New Yiddish Rep presents Arthur Miller’s Tony Award and Pulitzer Prize-winning masterpiece, updated and performed in Yiddish with English super-titles. More…
Set in the late 1940s, the story follows traveling salesman Willy Loman as he slowly unravels. The play explores the complicated family relationship between Willy, his wife, Linda, and their adult sons, Biff and Happy. In this Pulitzer Prize and Tony-winning drama, playwright Arthur Miller examines how far one man will go to provide for his family and achieve the American dream.
"A remarkable cast beautifully captures its raw, realistic pathos. Avi Hoffman delivers a tour-de-force portrait of Willie Loman and attention must be paid…Performed on a bare set, save for a table and chairs, the New Yiddish Rep's revival is riveting. Brilliantly calibrated by director Moshe Yassur, who gets exceptional performances from his cast, this version is not to be missed." Full Review
"Moshe Yassur’s direction is impressive, particularly because he doesn’t give himself much furniture to work with...Hoffman leads an excellent company of actors who are not only delving deep into the soul of Miller's masterpiece, they are doing so in Yiddish...If you speak Yiddish, I imagine this production will only be more poignant and moving." Full Review
"I simply can’t get this production out of my mind. Both the company and the cast deserve an abundance of praise for their talents and achievement. Both were inspired. Once again deliberate simplicity produced consequential significance." Full Review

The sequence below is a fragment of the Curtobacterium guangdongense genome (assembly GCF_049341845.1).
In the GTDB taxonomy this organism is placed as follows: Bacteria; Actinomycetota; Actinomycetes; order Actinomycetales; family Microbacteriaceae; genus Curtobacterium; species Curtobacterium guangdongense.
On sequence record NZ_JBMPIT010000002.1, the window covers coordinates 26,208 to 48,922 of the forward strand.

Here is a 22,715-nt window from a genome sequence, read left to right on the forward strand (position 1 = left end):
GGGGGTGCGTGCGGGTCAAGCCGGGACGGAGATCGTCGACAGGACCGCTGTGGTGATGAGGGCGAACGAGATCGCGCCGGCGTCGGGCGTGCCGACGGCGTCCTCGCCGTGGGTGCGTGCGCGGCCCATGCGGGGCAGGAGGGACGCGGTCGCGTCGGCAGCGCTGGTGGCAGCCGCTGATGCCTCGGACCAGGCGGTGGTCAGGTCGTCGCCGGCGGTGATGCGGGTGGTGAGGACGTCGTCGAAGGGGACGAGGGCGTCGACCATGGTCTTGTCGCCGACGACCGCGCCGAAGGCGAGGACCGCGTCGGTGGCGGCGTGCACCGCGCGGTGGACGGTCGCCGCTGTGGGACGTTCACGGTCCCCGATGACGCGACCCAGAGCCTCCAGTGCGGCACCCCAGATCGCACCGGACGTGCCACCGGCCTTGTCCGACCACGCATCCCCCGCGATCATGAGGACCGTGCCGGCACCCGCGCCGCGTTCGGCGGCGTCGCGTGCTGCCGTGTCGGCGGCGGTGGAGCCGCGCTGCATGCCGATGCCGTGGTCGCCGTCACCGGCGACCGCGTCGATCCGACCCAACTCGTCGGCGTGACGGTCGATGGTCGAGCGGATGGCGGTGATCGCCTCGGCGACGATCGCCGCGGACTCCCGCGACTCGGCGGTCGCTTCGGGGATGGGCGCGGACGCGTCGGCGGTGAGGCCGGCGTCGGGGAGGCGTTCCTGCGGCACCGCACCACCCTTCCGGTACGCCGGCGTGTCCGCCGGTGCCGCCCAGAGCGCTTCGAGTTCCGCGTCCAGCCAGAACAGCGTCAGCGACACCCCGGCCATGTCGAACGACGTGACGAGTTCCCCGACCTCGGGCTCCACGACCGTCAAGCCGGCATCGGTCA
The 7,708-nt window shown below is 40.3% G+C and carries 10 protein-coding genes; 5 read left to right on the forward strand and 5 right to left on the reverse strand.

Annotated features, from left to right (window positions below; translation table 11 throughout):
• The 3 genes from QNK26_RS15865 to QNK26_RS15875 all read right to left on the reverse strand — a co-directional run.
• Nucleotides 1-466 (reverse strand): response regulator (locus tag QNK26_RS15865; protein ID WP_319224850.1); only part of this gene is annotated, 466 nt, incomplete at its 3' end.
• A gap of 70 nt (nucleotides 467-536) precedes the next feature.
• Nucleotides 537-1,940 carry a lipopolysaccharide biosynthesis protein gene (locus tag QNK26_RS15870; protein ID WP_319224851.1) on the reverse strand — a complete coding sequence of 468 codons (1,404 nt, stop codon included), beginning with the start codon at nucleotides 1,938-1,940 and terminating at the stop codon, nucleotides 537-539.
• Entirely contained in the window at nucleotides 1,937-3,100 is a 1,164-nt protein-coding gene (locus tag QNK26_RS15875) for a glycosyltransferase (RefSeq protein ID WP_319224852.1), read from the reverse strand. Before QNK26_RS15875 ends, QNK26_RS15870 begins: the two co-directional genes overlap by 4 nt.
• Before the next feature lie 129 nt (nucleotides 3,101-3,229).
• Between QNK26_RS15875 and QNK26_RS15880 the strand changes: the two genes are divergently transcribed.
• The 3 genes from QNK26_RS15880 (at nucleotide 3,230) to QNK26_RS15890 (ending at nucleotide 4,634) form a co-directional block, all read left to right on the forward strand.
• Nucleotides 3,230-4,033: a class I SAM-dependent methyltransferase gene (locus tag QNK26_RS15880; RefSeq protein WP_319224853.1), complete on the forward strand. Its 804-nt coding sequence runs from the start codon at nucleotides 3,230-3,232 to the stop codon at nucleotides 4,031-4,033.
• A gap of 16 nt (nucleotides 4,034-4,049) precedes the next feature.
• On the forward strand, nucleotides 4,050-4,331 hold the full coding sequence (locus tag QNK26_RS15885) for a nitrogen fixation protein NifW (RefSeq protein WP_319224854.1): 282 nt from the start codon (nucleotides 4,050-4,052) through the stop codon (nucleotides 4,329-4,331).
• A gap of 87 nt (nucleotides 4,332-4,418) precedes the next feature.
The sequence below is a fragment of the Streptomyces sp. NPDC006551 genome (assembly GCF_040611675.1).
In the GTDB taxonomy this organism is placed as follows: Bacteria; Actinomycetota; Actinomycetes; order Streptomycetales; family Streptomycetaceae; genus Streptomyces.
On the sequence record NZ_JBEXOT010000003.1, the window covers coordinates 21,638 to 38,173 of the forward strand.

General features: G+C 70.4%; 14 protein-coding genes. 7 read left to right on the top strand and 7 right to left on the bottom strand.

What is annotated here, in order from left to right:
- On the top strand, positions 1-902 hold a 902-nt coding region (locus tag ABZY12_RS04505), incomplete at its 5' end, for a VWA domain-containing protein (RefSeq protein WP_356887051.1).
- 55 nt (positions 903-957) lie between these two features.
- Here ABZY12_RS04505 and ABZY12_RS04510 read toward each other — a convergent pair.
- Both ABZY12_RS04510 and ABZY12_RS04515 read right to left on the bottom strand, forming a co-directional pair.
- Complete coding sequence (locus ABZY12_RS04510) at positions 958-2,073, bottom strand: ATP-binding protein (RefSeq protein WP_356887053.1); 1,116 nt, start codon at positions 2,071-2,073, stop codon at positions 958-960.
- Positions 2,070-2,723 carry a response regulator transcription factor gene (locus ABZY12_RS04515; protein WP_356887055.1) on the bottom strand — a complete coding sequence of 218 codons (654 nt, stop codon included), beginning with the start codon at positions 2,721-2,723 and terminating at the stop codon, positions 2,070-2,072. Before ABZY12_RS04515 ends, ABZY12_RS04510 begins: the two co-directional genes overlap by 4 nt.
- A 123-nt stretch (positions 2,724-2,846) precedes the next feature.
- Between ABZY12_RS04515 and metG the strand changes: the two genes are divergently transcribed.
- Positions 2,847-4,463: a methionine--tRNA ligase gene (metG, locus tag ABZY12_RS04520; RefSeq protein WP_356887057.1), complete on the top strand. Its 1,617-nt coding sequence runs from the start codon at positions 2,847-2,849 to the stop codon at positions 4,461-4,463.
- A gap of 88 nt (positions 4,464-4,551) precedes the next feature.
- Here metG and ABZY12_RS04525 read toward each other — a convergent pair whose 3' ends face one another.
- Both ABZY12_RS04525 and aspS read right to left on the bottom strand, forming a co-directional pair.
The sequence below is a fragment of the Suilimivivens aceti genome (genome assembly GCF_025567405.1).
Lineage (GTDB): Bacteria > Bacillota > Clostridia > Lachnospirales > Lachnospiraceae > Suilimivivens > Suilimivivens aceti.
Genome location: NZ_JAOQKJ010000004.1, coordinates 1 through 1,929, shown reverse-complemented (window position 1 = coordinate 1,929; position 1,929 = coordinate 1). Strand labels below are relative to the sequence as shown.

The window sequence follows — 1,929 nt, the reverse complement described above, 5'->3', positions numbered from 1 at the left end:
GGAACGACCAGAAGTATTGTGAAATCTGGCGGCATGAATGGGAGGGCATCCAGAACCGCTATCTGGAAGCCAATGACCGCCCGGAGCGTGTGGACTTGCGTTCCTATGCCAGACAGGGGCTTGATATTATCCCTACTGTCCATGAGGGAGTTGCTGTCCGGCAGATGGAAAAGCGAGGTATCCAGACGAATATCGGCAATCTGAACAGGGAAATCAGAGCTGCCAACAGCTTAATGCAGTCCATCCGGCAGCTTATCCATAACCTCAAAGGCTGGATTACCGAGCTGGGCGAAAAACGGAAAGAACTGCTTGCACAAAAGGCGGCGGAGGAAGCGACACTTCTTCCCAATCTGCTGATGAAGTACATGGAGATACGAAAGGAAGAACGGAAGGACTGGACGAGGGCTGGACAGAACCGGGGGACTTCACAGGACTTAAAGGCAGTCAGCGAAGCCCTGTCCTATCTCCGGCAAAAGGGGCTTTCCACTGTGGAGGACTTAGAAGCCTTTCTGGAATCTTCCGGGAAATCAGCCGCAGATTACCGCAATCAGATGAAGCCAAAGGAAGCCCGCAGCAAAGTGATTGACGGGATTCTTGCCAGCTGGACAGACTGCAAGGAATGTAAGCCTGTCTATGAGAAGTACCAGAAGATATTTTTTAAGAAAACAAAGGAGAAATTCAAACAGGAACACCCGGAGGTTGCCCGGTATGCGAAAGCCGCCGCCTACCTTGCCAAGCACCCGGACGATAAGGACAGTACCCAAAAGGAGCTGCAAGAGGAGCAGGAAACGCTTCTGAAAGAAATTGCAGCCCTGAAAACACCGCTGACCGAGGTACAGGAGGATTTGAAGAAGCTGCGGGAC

"Yiddish, the language of body and soul as well as words, flays open the red drama inside to a depth its English characterization has never quite achieved...'Death of a Salesman' in this Yiddish production is a worthy addition to the present New York theater scene. It honors Arthur Miller and his great play." Full Review
"In this new production, Arthur Miller’s play achieves a further resonance by being performed entirely in Yiddish. The Yiddish locates the play squarely in the world of the immigrant...The supertitles are unobtrusive; non-Yiddish speaking audiences will understand every single word. The intimate theater space highlights the dramatic tensions in the play. This is a very good production of a very good play." Full Review
"Avi Hoffman’s performance stands among the best of Willy Lomans in the history of Arthur Miller’s classic...The drama is extremely well mounted under the direction of Moshe Yassur...Helping to make the experience rewarding are the excellent other cast members." Full Review
"A winning staging can be a tall order, but director Moshe Yassur is up to the task. Even the production’s shortcomings seem to work in his favor. The action flows seamlessly and quickly from scene to scene, giving a kinetic energy to Willy’s inevitable collapse and making his many fugue-like flashbacks blur into and out of reality with a mesmerizing air of confusion." Full Review